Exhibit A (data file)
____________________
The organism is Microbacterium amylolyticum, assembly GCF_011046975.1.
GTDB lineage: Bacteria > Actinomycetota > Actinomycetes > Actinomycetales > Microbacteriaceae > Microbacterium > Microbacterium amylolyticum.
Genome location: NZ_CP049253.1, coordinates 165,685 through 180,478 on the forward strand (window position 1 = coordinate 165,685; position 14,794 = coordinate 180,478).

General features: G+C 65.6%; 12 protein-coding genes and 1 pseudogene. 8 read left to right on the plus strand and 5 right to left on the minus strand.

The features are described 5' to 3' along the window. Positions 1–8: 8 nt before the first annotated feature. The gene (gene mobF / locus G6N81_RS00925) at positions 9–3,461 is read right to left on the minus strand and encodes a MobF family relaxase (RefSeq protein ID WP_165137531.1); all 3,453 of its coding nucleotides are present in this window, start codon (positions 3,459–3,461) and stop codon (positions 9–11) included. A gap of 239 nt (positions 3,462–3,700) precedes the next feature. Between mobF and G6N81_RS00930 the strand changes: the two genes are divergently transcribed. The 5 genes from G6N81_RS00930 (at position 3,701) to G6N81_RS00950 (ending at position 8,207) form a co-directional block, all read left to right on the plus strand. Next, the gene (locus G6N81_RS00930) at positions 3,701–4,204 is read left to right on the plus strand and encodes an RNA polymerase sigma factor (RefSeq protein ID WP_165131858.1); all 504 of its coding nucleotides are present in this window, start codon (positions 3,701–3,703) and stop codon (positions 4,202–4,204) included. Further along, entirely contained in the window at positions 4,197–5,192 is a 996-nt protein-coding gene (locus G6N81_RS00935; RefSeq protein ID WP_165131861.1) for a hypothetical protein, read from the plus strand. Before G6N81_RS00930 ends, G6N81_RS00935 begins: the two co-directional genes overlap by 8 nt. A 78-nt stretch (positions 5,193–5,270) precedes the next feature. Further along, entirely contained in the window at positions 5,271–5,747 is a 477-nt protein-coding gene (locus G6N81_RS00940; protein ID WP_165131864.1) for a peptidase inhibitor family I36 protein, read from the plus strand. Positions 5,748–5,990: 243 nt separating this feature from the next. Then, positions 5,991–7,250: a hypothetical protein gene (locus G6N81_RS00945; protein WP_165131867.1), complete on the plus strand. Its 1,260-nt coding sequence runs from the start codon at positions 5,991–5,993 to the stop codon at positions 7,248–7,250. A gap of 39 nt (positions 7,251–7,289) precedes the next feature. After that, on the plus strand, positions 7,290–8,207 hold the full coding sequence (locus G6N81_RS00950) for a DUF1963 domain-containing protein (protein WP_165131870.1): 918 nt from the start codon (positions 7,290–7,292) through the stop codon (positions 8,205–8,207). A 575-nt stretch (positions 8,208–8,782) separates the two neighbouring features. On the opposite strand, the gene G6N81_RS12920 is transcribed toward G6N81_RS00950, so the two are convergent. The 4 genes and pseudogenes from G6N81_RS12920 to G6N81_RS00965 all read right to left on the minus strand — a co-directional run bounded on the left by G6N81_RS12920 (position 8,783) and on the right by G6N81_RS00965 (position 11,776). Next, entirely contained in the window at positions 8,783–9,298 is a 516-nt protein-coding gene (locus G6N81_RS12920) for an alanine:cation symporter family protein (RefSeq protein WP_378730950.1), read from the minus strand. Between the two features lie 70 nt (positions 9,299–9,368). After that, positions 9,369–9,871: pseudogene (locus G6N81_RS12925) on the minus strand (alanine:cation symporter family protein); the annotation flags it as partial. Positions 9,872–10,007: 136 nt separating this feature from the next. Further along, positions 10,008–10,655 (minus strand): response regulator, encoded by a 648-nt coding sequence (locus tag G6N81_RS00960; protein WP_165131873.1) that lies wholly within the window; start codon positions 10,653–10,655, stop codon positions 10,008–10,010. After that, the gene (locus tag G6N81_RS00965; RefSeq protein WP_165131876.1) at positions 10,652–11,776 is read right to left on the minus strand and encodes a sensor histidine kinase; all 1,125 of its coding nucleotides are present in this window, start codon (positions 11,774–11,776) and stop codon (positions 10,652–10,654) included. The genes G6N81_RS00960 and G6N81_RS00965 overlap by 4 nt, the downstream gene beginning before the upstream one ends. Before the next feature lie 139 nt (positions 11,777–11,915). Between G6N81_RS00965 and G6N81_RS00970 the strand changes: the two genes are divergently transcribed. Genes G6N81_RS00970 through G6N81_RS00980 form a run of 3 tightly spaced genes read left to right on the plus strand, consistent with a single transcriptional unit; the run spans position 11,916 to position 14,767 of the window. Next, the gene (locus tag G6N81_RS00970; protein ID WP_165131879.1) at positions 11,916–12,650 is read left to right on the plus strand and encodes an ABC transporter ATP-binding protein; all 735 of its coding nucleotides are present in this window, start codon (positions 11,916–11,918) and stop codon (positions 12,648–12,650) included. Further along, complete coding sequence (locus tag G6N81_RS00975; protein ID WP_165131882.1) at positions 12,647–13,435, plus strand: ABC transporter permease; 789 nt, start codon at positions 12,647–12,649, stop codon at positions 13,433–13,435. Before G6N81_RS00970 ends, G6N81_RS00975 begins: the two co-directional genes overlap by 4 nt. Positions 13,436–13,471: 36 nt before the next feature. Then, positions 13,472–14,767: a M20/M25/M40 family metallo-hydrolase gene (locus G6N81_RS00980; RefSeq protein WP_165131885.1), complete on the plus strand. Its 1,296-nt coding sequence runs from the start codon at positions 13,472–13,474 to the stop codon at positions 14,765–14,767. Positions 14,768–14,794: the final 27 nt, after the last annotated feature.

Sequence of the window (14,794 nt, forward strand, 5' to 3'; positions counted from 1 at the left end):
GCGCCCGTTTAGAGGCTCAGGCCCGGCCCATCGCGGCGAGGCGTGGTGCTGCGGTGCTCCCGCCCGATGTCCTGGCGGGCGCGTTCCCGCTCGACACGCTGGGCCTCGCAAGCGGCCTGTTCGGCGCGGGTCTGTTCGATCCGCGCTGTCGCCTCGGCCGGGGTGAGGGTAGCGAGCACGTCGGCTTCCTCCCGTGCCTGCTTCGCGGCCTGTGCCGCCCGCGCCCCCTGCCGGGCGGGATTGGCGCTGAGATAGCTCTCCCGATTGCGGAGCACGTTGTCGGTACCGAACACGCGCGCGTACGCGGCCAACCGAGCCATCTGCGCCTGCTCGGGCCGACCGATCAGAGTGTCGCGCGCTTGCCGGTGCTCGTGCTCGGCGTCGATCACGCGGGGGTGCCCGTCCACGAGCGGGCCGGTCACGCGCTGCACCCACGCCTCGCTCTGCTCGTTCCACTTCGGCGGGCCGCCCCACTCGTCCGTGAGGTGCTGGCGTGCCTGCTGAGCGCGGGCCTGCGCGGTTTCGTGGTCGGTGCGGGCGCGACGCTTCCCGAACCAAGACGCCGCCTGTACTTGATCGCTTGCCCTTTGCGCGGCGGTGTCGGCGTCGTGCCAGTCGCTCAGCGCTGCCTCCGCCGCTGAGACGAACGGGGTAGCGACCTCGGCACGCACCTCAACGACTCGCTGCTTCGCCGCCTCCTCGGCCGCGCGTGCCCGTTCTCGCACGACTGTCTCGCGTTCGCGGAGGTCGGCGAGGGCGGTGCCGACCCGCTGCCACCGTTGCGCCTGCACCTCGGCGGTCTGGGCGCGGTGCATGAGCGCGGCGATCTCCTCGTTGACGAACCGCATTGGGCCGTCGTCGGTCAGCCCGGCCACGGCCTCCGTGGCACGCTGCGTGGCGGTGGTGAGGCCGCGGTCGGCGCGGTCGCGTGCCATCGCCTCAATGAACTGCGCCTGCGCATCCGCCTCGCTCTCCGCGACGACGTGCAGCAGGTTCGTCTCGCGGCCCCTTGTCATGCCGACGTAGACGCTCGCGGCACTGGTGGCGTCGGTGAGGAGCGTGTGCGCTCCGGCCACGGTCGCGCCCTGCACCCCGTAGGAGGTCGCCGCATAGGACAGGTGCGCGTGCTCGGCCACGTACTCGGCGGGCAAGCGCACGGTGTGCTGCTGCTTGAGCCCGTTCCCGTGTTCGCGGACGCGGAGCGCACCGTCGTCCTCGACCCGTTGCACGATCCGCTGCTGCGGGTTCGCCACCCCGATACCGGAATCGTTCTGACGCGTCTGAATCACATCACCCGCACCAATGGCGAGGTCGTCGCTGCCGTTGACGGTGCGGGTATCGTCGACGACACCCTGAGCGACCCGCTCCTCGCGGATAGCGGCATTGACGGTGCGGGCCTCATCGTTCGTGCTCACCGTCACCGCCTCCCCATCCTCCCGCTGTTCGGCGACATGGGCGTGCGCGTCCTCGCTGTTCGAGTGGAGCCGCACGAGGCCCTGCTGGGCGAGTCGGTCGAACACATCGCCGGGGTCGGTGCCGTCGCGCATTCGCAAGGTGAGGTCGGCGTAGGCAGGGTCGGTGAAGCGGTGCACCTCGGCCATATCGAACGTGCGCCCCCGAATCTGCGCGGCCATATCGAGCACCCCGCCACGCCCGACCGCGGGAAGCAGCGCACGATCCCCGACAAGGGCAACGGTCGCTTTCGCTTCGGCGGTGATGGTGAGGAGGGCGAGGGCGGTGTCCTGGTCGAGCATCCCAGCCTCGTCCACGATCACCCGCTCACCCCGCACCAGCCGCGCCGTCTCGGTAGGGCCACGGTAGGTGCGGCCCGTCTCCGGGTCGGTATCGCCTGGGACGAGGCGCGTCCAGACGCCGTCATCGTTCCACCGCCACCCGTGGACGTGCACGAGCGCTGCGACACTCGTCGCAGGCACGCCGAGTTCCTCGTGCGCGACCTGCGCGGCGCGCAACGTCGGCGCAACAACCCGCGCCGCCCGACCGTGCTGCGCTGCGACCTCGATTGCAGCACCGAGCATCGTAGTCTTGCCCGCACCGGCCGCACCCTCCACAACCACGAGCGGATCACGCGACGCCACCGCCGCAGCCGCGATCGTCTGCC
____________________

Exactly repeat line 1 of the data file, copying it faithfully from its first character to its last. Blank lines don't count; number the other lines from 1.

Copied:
The organism is Microbacterium amylolyticum, assembly GCF_011046975.1.